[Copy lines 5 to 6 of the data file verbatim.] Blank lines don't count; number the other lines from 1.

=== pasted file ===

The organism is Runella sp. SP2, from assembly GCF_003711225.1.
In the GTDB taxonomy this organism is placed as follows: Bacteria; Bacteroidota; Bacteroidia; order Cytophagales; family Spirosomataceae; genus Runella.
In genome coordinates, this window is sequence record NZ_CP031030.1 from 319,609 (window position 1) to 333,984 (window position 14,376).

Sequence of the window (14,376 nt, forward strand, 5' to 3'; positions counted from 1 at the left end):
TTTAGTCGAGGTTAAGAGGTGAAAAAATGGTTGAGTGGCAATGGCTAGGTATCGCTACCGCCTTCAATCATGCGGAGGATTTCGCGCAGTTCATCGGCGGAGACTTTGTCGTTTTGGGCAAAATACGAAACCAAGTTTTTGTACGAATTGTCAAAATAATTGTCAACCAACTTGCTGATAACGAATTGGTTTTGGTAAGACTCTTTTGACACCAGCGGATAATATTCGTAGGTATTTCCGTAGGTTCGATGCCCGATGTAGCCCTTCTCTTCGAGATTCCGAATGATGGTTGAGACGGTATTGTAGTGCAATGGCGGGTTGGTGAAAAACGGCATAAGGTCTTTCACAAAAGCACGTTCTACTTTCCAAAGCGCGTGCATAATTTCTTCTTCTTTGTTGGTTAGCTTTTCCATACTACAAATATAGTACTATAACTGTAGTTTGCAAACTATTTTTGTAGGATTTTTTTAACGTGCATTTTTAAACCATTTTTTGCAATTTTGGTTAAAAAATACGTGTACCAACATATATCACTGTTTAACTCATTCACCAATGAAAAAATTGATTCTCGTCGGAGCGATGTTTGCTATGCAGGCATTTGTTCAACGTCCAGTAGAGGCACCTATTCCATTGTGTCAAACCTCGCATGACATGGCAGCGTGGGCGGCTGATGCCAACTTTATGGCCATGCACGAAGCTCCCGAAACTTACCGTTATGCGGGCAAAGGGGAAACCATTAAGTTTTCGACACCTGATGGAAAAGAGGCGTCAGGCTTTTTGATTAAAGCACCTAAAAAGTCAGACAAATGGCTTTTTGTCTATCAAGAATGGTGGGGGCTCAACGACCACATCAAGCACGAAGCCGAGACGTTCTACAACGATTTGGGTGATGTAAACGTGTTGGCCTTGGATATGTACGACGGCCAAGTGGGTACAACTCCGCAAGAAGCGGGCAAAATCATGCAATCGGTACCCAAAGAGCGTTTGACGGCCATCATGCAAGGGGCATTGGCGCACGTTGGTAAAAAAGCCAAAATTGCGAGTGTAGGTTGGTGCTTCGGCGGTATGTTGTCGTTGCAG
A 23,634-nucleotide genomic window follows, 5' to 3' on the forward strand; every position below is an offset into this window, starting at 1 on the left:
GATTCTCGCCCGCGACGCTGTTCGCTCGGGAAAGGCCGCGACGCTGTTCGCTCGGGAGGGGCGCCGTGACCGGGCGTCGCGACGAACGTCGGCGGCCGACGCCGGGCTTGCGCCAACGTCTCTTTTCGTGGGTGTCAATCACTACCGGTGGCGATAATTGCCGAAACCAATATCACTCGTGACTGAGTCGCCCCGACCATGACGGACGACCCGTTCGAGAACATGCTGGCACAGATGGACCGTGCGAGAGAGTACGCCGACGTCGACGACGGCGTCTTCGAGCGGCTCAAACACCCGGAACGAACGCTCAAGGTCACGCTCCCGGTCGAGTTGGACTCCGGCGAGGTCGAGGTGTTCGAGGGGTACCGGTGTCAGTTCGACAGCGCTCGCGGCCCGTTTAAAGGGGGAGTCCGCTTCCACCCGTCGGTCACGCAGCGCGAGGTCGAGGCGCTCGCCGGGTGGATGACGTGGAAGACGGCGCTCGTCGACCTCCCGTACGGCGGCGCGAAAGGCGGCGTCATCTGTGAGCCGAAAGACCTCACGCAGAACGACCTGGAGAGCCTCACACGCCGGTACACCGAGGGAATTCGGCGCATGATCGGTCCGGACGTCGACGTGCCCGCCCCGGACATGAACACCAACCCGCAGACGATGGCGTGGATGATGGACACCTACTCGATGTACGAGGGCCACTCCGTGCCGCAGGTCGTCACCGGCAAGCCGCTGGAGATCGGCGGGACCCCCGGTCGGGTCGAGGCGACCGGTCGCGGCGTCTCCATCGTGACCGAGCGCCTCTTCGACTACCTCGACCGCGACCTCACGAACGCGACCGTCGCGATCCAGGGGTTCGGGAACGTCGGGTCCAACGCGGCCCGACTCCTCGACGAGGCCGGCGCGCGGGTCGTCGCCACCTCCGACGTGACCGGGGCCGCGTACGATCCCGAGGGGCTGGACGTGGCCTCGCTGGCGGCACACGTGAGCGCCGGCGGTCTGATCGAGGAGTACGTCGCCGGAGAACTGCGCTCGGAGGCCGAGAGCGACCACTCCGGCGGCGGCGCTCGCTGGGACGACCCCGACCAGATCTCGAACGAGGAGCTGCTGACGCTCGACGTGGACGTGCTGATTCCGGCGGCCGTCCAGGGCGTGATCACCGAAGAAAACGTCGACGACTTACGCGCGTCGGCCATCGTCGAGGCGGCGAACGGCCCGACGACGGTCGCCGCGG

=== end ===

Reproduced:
TTTAGTCGAGGTTAAGAGGTGAAAAAATGGTTGAGTGGCAATGGCTAGGTATCGCTACCGCCTTCAATCATGCGGAGGATTTCGCGCAGTTCATCGGCGGAGACTTTGTCGTTTTGGGCAAAATACGAAACCAAGTTTTTGTACGAATTGTCAAAATAATTGTCAACCAACTTGCTGATAACGAATTGGTTTTGGTAAGACTCTTTTGACACCAGCGGATAATATTCGTAGGTATTTCCGTAGGTTCGATGCCCGATGTAGCCCTTCTCTTCGAGATTCCGAATGATGGTTGAGACGGTATTGTAGTGCAATGGCGGGTTGGTGAAAAACGGCATAAGGTCTTTCACAAAAGCACGTTCTACTTTCCAAAGCGCGTGCATAATTTCTTCTTCTTTGTTGGTTAGCTTTTCCATACTACAAATATAGTACTATAACTGTAGTTTGCAAACTATTTTTGTAGGATTTTTTTAACGTGCATTTTTAAACCATTTTTTGCAATTTTGGTTAAAAAATACGTGTACCAACATATATCACTGTTTAACTCATTCACCAATGAAAAAATTGATTCTCGTCGGAGCGATGTTTGCTATGCAGGCATTTGTTCAACGTCCAGTAGAGGCACCTATTCCATTGTGTCAAACCTCGCATGACATGGCAGCGTGGGCGGCTGATGCCAACTTTATGGCCATGCACGAAGCTCCCGAAACTTACCGTTATGCGGGCAAAGGGGAAACCATTAAGTTTTCGACACCTGATGGAAAAGAGGCGTCAGGCTTTTTGATTAAAGCACCTAAAAAGTCAGACAAATGGCTTTTTGTCTATCAAGAATGGTGGGGGCTCAACGACCACATCAAGCACGAAGCCGAGACGTTCTACAACGATTTGGGTGATGTAAACGTGTTGGCCTTGGATATGTACGACGGCCAAGTGGGTACAACTCCGCAAGAAGCGGGCAAAATCATGCAATCGGTACCCAAAGAGCGTTTGACGGCCATCATGCAAGGGGCATTGGCGCACGTTGGTAAAAAAGCCAAAATTGCGAGTGTAGGTTGGTGCTTCGGCGGTATGTTGTCGTTGCAG
A 23,634-nucleotide genomic window follows, 5' to 3' on the forward strand; every position below is an offset into this window, starting at 1 on the left: